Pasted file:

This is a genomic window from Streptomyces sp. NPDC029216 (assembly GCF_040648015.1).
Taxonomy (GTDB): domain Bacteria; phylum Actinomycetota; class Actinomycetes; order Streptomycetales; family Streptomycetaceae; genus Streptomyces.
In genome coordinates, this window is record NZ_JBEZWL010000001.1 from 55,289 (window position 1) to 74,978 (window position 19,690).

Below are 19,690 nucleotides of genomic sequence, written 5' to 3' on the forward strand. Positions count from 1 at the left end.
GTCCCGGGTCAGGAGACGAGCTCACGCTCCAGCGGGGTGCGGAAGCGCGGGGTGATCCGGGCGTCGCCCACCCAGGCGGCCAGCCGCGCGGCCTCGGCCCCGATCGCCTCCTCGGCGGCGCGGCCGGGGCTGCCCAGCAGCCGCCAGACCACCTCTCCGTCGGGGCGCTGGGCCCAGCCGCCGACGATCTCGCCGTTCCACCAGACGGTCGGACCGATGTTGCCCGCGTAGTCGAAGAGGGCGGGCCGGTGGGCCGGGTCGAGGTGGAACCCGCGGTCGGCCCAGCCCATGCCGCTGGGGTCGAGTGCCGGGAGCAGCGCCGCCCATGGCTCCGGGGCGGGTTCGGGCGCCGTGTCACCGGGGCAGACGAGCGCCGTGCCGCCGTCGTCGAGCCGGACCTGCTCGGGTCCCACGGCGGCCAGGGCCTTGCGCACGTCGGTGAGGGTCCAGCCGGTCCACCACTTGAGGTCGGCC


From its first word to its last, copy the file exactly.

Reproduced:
This is a genomic window from Streptomyces sp. NPDC029216 (assembly GCF_040648015.1).
Taxonomy (GTDB): domain Bacteria; phylum Actinomycetota; class Actinomycetes; order Streptomycetales; family Streptomycetaceae; genus Streptomyces.
In genome coordinates, this window is record NZ_JBEZWL010000001.1 from 55,289 (window position 1) to 74,978 (window position 19,690).

Below are 19,690 nucleotides of genomic sequence, written 5' to 3' on the forward strand. Positions count from 1 at the left end.
GTCCCGGGTCAGGAGACGAGCTCACGCTCCAGCGGGGTGCGGAAGCGCGGGGTGATCCGGGCGTCGCCCACCCAGGCGGCCAGCCGCGCGGCCTCGGCCCCGATCGCCTCCTCGGCGGCGCGGCCGGGGCTGCCCAGCAGCCGCCAGACCACCTCTCCGTCGGGGCGCTGGGCCCAGCCGCCGACGATCTCGCCGTTCCACCAGACGGTCGGACCGATGTTGCCCGCGTAGTCGAAGAGGGCGGGCCGGTGGGCCGGGTCGAGGTGGAACCCGCGGTCGGCCCAGCCCATGCCGCTGGGGTCGAGTGCCGGGAGCAGCGCCGCCCATGGCTCCGGGGCGGGTTCGGGCGCCGTGTCACCGGGGCAGACGAGCGCCGTGCCGCCGTCGTCGAGCCGGACCTGCTCGGGTCCCACGGCGGCCAGGGCCTTGCGCACGTCGGTGAGGGTCCAGCCGGTCCACCACTTGAGGTCGGCC